Researchers at Northwestern University have found a molecule that can kill an aggressive pediatric brainstem tumor called diffuse intrinsic pontine glioma, or DIPG.
Approximately 300 children under the age of 10 are diagnosed with DIPG each year, and it is always fatal.
“This tumor kills every single kid who gets DIPG within one year,” Andrea Plunti, a postdoctoral fellow at Northwestern University Feinberg School of Medicine and first author of the study, said in a press release. “No one survives.”
Researchers found that the heterozygous point mutation of histone H3K27M occurs in more than 80 percent of DIPG tumors and results in a lysine-to-methionine substitution.
The molecule detaches proteins, known as bromodomain proteins, from being bound to a mutant protein, the histone H3K27M.
“To the best of our knowledge, this is the most effective molecule so far in treating this tumor,” Ali Shilatifard, the Robert Francis Furchgott Professor of Biochemistry and Pediatrics, the chair of biochemistry and molecular genetics at Feinberg and senior author of the study, said in a press release. “Every other therapy that has been tried so far has failed.”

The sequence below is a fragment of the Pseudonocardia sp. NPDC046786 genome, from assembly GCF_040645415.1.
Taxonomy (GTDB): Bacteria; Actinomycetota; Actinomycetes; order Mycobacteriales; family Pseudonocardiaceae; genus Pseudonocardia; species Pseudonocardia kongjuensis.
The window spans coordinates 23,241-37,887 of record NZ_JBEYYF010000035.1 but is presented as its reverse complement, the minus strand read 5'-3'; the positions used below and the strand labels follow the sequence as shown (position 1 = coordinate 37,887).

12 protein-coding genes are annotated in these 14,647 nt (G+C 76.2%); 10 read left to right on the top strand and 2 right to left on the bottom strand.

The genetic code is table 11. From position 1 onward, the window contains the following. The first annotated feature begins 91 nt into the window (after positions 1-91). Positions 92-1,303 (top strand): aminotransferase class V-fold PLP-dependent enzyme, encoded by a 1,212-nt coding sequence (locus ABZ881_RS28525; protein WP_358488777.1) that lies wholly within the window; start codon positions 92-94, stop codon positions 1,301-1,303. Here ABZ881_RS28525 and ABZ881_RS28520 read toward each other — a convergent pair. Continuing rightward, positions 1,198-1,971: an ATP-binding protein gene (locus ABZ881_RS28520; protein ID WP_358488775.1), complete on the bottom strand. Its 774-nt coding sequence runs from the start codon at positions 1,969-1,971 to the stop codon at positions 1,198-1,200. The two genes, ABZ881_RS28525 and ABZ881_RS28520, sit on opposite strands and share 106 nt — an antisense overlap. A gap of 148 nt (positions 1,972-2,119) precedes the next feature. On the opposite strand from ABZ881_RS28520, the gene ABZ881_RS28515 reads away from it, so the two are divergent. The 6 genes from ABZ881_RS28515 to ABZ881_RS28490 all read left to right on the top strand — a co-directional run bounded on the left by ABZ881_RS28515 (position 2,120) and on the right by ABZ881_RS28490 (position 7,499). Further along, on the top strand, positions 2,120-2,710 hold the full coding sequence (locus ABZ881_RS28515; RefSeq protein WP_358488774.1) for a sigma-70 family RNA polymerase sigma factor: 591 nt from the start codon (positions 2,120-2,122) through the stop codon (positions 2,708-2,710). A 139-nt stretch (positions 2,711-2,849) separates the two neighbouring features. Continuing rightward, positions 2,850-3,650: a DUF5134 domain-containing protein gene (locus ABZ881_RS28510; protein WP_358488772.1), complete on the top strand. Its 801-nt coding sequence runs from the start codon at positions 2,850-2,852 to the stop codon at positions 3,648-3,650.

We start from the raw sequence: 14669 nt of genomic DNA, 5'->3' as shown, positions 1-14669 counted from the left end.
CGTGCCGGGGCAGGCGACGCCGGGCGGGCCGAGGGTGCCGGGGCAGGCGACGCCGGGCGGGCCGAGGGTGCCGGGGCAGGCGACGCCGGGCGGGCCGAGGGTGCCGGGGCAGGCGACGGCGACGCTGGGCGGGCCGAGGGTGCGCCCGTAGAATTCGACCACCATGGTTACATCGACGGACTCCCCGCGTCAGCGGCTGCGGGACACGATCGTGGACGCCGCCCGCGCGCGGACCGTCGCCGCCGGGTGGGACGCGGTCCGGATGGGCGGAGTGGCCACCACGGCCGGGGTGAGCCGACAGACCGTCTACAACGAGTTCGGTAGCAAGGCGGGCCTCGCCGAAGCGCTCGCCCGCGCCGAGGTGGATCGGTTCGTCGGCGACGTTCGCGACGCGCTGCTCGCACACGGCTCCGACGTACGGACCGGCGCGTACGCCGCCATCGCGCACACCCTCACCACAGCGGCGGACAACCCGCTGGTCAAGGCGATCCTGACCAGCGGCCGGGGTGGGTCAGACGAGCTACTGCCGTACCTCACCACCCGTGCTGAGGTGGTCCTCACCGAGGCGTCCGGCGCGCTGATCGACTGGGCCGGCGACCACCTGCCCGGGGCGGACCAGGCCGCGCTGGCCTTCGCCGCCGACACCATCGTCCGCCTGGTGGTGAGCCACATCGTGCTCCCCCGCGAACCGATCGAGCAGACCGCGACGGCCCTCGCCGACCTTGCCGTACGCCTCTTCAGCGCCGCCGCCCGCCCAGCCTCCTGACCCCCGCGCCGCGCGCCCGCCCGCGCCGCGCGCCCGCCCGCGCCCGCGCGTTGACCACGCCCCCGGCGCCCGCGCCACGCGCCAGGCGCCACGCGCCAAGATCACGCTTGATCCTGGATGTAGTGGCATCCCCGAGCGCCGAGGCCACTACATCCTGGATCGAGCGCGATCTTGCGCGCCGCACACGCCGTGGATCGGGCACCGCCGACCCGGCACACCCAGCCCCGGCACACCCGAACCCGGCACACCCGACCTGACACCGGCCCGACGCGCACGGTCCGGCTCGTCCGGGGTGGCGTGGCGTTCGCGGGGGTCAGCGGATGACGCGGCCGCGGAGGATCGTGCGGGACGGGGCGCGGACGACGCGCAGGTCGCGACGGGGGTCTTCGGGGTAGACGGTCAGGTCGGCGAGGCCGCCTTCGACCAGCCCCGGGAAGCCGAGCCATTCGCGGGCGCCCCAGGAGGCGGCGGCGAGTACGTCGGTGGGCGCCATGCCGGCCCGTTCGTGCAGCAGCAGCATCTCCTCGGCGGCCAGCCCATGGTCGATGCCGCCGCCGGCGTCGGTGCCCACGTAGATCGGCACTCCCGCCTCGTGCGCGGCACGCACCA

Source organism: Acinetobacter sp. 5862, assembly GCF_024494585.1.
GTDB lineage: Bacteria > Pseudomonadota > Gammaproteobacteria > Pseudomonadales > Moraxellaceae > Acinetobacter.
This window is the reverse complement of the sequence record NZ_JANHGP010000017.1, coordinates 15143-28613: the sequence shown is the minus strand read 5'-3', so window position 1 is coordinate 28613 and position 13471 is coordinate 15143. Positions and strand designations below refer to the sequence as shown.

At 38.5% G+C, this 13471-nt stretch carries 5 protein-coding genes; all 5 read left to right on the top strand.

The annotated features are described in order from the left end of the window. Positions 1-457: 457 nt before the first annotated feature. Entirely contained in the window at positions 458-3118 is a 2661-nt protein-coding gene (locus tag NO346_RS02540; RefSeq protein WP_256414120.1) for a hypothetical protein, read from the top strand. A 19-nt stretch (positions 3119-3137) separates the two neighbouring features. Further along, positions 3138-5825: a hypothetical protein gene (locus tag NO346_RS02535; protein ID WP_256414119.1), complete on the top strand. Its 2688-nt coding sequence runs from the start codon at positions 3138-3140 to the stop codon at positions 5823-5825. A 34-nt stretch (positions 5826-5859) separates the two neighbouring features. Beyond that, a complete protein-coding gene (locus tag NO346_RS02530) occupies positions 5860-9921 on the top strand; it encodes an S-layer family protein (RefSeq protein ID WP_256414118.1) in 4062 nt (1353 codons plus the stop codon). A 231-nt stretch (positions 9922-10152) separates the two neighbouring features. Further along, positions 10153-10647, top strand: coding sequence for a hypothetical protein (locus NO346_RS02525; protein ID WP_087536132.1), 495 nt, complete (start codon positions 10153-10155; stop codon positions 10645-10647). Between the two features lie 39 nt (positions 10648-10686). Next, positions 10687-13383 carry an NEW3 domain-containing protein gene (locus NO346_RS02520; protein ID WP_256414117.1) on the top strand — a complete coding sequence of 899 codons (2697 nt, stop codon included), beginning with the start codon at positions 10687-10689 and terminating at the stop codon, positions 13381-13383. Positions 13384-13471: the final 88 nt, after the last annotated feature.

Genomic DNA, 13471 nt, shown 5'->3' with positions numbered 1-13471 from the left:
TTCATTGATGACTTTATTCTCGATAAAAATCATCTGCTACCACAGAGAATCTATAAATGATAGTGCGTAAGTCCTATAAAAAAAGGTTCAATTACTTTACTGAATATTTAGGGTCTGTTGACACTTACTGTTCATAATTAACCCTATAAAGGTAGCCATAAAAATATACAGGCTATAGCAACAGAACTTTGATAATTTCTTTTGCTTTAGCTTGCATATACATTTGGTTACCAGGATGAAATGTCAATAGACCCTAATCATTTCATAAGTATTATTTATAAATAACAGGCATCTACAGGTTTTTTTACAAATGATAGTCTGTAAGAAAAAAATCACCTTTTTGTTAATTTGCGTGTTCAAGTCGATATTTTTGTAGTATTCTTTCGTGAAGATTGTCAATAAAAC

Shilatifard previously identified the pathway the mutation uses to cause cancer in studies of fruit flies. His team explored this pathway as a potential target to attack the DIPG tumor.
The molecule is not yet approved for use. A similar class of molecules, BET inhibitors, is being tested in trials on pediatric leukemia and could eventually lead to clinical trials for DIPG.
The study was published in Nature Medicine.